One Ring to find themOne Ring to bring them allAnd in the darkness bind themEach generation of storytellers creates a new myth that grabs hold of the imagination of future generations for decades to come. In 1937, J.R.R Tolkien started such a myth with the publication of "The Hobbit". Despite the flaws of their creator and the displays of racial, class, and gender prejudices that is obvious to a modern audience, the books of the trilogy brilliantly recount the tale of Hobbits, Elves, Dwarves and Men and their battle with evil. It is in the portrayal of his heroes struggle against the baser forces that the author transcends his own shortcomings to pen what has become one of the best sagas of courage, nobility of spirit, and raw adventure.Although often referred to as a trilogy Tolkien first wrote "The Lord of the Rings" as a single novel consisting of six books plus appendices. Tolkien's publisher divided this massive book into three novels. The first novel, "The Fellowship of the Ring", was first published 1954. This book continues the story begun in "The Hobbit" when Bilbo Baggins, a Hobbit, found a shiny ring lost by a creature called Gollum."The Fellowship of the Ring" reintroduces the audience to Middle Earth and her occupants. Each of the nine characters that compose the fellowship of the ring represents a different race that lives in Middle Earth. There is Gandalf the gray, a mighty wizard; Legolas the noble elf; the men Aragon a ranger and future king of men and Boromir eldest son of the Stewart of Gondor; Gimli, a dwarf lord; and finally the Hobbits Frodo, the ring bearer; his gardener and friend Sam and his two younger cousins Meriadoc or Merry and Peregrin or Pip. This first book also tells the story of the creation of the Rings of Power by the Elven-smiths and how Sauron the Dark lord of Mordor forged the One Ring filling it with his own power so that he could bind all the other ring wearers to his will. Although defeated centuries ago and his ring lost, Sauron now awakes and seeks it. Bilbo's ring is soon discovered by Gandalf to be the One Ring. Soon it is decided that Frodo and his companions must enter Mordor and cast the ring into the very fires from which it was forged. This is the only way to destroy it.The fellowship ends with the fall of Gandalf to the fiery creature the Balrog, the death of Boromir at the hands of the evil Orcs who kidnap Merry and Pip and the decision of Frodo to continue on with only Sam to Mordor. Aragon, Legolas, and Gimli set of to rescue Merry and Pip from the Orcs.Book two, "The Two Towers," chronicles the separate adventures of Aragon traveling with Legolas and Gimli, Pip and Merry fleeing from the Orcs meeting up with the Ents and reuniting with Gandalf and of Frodo and Sam moving toward Mordor. This book also introduces us to new characters: Faramir, younger brother of Boromir; the Ents, the treelike guardians of the woods; King Theoden of the Rohan, his nephew Eomer and his niece Eowyn. We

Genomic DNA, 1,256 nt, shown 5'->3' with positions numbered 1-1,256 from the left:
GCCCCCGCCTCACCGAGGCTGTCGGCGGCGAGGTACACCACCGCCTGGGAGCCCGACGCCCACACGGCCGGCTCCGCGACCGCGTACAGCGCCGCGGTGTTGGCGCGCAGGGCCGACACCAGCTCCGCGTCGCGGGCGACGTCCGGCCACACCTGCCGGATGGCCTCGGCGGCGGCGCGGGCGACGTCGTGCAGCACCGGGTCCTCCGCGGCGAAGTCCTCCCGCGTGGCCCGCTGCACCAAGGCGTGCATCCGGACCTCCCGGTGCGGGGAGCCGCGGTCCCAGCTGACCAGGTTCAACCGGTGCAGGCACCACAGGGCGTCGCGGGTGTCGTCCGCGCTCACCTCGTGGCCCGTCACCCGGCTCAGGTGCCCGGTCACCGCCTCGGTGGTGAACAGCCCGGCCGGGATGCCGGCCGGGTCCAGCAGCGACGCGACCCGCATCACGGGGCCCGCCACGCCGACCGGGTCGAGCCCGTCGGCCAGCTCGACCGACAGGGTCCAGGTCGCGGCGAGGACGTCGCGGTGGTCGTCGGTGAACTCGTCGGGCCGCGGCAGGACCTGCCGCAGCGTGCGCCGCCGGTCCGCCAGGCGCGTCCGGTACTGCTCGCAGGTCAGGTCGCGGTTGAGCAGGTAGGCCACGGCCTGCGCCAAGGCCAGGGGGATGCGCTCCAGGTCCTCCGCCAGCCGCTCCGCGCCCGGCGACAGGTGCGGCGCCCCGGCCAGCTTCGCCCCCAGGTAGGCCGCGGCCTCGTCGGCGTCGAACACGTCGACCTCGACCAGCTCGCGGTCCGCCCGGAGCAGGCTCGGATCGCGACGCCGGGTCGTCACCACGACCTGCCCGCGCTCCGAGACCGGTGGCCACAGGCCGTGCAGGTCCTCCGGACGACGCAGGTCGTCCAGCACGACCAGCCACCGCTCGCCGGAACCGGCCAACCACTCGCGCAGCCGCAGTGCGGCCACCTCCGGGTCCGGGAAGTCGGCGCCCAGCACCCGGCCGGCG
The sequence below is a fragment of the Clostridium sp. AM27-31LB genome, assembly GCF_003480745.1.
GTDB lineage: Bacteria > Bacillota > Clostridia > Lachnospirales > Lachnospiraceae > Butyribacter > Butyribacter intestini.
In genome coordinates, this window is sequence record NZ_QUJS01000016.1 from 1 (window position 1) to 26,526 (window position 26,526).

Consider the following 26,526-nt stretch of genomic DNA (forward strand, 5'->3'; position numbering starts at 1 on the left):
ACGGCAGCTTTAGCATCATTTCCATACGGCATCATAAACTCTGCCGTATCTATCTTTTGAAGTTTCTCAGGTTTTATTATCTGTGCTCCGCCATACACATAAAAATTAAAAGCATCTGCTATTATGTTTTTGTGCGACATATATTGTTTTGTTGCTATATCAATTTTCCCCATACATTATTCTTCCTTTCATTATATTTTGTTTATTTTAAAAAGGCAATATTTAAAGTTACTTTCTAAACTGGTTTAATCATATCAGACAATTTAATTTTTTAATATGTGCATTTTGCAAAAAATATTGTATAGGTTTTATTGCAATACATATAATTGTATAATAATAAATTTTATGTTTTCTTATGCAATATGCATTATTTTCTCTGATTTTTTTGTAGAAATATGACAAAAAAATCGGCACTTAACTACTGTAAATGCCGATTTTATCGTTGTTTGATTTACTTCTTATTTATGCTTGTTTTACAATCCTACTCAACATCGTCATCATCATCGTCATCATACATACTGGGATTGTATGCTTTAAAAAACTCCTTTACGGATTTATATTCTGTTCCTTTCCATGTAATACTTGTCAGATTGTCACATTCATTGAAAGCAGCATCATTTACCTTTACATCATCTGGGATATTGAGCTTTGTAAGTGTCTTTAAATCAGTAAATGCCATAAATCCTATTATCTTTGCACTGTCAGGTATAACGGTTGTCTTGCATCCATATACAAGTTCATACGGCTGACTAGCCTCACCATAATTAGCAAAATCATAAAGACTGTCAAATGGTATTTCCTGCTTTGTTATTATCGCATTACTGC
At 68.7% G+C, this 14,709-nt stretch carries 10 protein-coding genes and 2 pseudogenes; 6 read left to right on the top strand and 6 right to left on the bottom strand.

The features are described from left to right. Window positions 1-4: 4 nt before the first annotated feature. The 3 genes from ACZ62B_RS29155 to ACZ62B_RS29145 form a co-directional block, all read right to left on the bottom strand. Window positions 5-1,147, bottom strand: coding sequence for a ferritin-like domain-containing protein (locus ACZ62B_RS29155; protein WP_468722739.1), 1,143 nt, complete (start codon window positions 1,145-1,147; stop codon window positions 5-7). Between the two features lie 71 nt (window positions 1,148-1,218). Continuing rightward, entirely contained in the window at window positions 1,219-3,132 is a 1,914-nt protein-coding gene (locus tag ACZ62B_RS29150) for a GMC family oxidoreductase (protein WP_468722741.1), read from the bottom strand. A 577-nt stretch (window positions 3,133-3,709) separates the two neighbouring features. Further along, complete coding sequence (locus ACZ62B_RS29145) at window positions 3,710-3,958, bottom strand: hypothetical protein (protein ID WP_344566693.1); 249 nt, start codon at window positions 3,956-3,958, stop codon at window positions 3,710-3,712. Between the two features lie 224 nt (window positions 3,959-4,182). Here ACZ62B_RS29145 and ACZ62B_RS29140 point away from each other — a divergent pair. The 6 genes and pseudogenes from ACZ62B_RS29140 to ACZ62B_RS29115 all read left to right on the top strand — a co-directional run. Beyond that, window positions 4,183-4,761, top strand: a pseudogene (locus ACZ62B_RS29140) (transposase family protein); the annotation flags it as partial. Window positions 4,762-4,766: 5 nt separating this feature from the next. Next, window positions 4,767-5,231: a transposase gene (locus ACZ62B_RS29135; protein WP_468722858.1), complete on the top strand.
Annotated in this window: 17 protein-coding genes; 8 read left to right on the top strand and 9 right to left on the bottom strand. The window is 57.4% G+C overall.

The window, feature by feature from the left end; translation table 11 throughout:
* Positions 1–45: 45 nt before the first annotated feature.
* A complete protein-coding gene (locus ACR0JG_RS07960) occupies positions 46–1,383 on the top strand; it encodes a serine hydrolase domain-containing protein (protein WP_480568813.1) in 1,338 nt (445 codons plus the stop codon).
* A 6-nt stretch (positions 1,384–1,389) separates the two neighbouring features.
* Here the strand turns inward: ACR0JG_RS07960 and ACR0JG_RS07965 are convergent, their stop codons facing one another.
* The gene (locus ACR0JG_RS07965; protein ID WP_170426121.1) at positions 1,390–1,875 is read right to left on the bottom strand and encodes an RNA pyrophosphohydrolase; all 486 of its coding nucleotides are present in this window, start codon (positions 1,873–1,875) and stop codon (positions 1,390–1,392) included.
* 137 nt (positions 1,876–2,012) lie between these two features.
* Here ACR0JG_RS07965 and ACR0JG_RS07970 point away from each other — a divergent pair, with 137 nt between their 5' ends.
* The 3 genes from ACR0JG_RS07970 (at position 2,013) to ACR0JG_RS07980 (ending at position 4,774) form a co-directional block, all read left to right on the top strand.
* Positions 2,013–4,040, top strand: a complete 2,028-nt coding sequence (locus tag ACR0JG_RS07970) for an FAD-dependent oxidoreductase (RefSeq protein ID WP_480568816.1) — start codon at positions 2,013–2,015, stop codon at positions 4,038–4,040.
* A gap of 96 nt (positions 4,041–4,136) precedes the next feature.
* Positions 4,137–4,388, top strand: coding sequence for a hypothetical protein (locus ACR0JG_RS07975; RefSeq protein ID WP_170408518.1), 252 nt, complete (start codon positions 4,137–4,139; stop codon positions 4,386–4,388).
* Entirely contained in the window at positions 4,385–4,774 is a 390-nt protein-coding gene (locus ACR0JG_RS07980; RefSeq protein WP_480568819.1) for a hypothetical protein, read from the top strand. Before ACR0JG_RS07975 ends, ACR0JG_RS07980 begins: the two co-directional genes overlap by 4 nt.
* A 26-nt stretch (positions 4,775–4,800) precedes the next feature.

The end of the Third Age

The Return of the King is the final part of The Lord of the Rings. In this last part the feeling of good versus evil reaches its pinnacle in LOTR. Tolkien gave incredible detail describing the War of the Ring, as it spanned several chapters. All of the characters are developed further, and for most of the TROTK, the story remains a two way split. TROTK has an amazing conclusion, and that is partly bad. Upon finishing the novel, I was sad that it was over, and I didn't want it to be over, because Middle-Earth is a great place to get lost in. You go on the journey that the Fellowship undertook, and feel everything that each member of the party felt. This is possible because throughout LOTR, Tolkien wrote vivid passages describing the regions of Middle-Earth, the characters, and what they were thinking. I read TROTK more slowly, because I wanted to stay longer than what the novel would allow. The four hobbits of the Fellowship become harden warriors, a trait that was virtually absent from their kind. Even though the novel finally came to a complete finish, it felt like it left room for more. It's to bad that there is no direct sequel, and while it answers most of the questions left from the end of The Hobbit, the reader can come up with plenty more questions upon finishing LOTR. Professor Tolkien did a work that was unexpected in its depth. He invented several REAL languages and writing systems, a complete history to back the novel, and created a wonderful world filled with diverse races and environments. Some fantasy authors may have tried to reach Tolkien's level in fantasy literature, but I am certain the The Lord of the Rings will never be duplicated. The Return of the King stands as the incredible conclusion of the greatest epic ever written. My only regret was that it ended.